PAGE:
CHISINAU, January 2. /TASS/. Moldova’s Speaker Andrian Candu will assume functions of President Igor Dodon to sign decrees appointing new cabinet members, the speaker’s press service said on Tuesday in comments on the Court’s ruling on partial suspension of president.
"Being a guarantor of the Constitution, the Constitutional Court has lifted the institutional blockade imposed by President Igor Dodon’s decision to ignore norms of the main law. As acting president, I will put my signature under the decrees appointing new ministers and will chair swearing-in ceremonies," the press service said citing Candu.
In the meantime, Dodon believes that the Constitutional Court’s ruling is illegal.
"The Court has again confirmed its reputation of an obedient political tool, but not a constitutional body. It is a shameful and regretful fall for the state claiming to be democratic," Dodon wrote on his Facebook page.
He vows he will not give up and will not approve "the compromised ministers."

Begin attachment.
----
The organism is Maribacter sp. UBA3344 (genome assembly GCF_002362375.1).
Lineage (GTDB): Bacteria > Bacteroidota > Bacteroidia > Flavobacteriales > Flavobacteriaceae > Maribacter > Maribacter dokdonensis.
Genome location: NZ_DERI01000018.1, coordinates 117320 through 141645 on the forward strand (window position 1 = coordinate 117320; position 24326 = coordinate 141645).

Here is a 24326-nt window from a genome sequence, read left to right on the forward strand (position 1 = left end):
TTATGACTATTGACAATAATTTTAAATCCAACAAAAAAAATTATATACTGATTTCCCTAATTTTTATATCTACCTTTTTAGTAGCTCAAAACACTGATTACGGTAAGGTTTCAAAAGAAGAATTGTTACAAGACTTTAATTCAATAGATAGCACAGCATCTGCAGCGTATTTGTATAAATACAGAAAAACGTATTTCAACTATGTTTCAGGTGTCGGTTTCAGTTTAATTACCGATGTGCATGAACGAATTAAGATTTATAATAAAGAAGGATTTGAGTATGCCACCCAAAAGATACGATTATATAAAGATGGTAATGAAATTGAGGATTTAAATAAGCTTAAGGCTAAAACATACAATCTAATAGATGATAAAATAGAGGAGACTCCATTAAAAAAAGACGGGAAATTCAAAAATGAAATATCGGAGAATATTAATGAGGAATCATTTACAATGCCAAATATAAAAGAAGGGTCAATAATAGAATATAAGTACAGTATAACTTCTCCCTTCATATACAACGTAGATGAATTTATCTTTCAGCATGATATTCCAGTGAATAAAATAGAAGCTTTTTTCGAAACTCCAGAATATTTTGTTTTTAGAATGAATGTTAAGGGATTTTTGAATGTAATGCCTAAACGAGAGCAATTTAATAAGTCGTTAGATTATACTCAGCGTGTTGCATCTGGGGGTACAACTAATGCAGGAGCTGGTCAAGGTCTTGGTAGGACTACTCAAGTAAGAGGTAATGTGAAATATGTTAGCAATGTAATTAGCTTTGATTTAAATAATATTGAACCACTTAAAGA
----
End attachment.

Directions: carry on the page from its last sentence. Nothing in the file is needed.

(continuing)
On December 20, the ruling Democratic Party said five ministers and two deputy prime ministers were to be appointed. Dodon approved resignations, but declined to approve new appointees, explaining that some candidates "have questionable reputations." Following the president’s refusal, deputies of the Democratic Party, which formed the cabinet, filed a request with the Constitutional Court to look into the case.
On Tuesday, the Court allowed either the prime minister or parliamentary speaker to provisionally suspend the president to appoint new cabinet members. Dodon prefers not to put his signature under documents he disapproves of. Under the law, he has the right to reject submitted candidates twice and then, according to the Constitutional Court’s ruling, either the speaker or prime minister is allowed to sign the decree, suspending the president for a while.
The procedure has already been applied when on October 20 the Constitutional Court allowed Speaker Andrian Candu to sign a decree appointing Eugen Sturza as defense minister. The president had declined to appoint Sturza twice.